Ongoing tensions between the Ministry of Religious Services and the Chief Rabbinate surfaced again on Monday over the implementation of a new law abolishing marriage registration zones.
Prior to the the passage of the legislation, known as the Tzohar law, couples registering for marriage had to register in the city or municipal jurisdiction where they were resident.
The Tzohar rabbinical association, among others, claimed that this restriction led to poor practice and an unwelcoming and even hostile attitude by marriage registrars to couples seeking to register, in a process that is frequently sensitive.
The organization also alleges that rabbis authorized by the rabbinate to perform weddings take payments for conducting marriage ceremonies in contravention of the law.
The new law abolishing marriage registration zones went into effect at the end of February and allows a couple to register for marriage with whichever local rabbinate they wish.
On Monday, Deputy Minister for Religious Services Rabbi Eli Ben-Dahan participated in the monthly meeting of the Council of the Chief Rabbinate and re-emphasized the importance of the legislation and its implementation.
“Marriage registration regions are open and will remain open,” he said. “More than 3,000 couples have already registered since the legislation went into effect,” he continued.
He also described the successful establishment of a computerized database for marriage registration which is designed to prevent marriages which are not valid within Jewish law, such as someone trying to open a marriage file who is already married to another person, or the marriage of a Cohen to a divorcee or convert.
The database is intended to provide the solution to the stated objection of the chief rabbinate to the bill which claims that the marriage registration regions are crucial because municipal rabbis are familiar with the residents of their city or town and are therefore aware of any possible halachic difficulties with the couple.
“The computer system makes marriage registration around the country more accessible for couples coming to register, and provides a halachic solution to serious problems that occurred for years, and I call on the chief rabbinate to join this important process,” Ben-Dahan said.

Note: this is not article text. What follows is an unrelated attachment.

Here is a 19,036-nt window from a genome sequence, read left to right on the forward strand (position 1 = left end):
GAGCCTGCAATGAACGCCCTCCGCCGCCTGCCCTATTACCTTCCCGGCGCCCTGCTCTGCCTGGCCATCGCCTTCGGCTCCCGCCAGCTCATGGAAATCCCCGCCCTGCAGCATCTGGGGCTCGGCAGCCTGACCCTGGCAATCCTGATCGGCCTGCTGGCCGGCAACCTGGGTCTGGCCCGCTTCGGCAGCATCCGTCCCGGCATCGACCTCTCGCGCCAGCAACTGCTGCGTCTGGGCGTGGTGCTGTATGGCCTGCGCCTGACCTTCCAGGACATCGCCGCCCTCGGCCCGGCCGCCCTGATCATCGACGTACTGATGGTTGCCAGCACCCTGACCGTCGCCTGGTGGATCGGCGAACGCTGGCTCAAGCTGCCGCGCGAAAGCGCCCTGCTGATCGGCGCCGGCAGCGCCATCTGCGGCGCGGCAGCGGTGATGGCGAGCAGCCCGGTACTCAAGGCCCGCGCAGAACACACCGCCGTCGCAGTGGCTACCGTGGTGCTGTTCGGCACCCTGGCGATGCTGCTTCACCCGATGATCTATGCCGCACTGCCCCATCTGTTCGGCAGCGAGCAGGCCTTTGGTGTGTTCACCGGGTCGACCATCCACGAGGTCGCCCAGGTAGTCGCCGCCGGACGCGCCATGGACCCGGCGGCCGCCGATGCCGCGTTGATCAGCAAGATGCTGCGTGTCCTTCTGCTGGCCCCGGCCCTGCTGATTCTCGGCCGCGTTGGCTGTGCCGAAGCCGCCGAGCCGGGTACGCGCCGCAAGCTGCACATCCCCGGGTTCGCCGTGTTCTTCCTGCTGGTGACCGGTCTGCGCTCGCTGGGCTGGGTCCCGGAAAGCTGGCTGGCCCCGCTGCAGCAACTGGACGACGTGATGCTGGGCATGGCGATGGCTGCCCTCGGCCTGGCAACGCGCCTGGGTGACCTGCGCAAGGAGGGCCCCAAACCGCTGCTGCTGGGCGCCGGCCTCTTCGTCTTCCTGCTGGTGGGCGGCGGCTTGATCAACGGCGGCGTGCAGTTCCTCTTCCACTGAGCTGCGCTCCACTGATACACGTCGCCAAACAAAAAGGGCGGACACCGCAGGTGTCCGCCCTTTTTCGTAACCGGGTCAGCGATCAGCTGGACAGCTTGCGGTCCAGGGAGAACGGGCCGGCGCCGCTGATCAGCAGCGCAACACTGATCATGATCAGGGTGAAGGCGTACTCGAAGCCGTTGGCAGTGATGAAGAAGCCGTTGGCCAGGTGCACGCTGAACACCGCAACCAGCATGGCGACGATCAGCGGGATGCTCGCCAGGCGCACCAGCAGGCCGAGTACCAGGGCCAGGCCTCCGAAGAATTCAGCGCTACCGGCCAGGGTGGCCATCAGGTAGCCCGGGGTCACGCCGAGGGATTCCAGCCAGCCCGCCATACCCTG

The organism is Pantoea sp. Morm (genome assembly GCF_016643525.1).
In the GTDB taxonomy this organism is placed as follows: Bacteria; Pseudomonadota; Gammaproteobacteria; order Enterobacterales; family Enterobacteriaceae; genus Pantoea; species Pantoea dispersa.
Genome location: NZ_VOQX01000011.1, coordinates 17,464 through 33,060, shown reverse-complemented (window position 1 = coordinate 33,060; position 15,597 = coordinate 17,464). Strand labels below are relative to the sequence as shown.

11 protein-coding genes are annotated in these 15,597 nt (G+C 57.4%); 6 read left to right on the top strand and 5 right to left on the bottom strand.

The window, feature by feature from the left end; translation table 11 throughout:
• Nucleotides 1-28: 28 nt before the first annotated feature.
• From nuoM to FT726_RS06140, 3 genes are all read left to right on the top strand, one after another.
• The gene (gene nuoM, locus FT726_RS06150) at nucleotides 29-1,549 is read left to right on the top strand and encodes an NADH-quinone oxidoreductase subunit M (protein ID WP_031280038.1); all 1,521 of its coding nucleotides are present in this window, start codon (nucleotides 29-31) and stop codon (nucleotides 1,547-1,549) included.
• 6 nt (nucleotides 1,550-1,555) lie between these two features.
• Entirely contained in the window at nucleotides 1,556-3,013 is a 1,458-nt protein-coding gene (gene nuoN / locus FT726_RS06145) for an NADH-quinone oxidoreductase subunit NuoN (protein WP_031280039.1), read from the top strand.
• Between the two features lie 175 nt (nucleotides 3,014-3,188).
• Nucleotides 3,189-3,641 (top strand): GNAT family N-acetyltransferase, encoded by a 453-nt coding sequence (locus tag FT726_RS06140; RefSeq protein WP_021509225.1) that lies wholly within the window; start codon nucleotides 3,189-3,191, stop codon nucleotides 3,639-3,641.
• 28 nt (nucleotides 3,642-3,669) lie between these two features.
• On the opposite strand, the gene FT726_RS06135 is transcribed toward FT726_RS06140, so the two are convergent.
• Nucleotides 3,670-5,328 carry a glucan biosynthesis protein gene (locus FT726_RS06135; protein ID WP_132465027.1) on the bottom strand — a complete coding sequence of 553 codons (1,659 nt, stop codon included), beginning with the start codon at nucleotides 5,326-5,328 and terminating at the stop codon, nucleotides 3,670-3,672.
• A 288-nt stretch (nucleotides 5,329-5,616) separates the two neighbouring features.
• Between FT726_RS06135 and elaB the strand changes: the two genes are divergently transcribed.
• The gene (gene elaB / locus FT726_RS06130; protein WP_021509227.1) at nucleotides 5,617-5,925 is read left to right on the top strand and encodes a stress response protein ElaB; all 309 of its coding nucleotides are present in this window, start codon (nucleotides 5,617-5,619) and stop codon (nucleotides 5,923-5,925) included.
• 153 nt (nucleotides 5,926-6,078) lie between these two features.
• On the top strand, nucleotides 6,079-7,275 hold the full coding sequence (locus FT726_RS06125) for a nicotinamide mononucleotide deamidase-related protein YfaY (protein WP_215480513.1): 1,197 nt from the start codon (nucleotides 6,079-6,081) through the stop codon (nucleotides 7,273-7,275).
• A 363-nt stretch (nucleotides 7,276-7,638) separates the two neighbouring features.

However, according to reports in the haredi media, Sephardi Chief Rabbi Yitzhak Yosef expressed his ongoing opposition to the law, calling it “a serious blow to the world of the rabbinate.”
And the chief municipal rabbi of Beersheva, Rabbi Yehuda Deri who is a member of the Council and brother of Shas chairman Arye Deri, said “we will not honor the law, it is preferably that the law for abolishing marriage registration districts be cancelled.”
His counterpart, Ashkenazi Chief Rabbi David Lau said the law had been passed against the opinion of the chief rabbinate and that the body would take action if there were specific problems with a couple’s marriage registration process.
Well placed sources say however that Lau cautiously expressed support for the new system and understands the necessity for it.
Following the meeting, the chief rabbinate issued a statement saying that the Council of the Chief Rabbinate would establish committee to examine the implementation of the law, which will present its opinion to the chief rabbis.
“Until the recommendations have been submitted and the chief rabbis have given their authorization, couples will still need to present a certificate of single marital status and confirmation of Jewish status from the local rabbinate where they live,” the chief rabbinate stated.
A source in the Ministry for Religious Services said that this statement was not relevant and noted that the new system was up and running and would remain so for all marriage registrations.
The source noted that since the new law took effect, 3,721 couples had begun the new registration system and 2,369 had successfully registered.
In response to the reports about the disagreement between the chief rabbinate and the Ministry, Tzohar said praised Ben-Dahan for enforcing the implementation of the law, but criticized the chief rabbinate for its attitude towards the new system.
“It is now much easier for thousands of secular couples to marry in a halachic Jewish ceremony, which reduces assimilation and intermarriage. It is unfortunate that there are several municipal rabbis who are more concerned with ego and politics, than with halacha and the future of the Jewish people."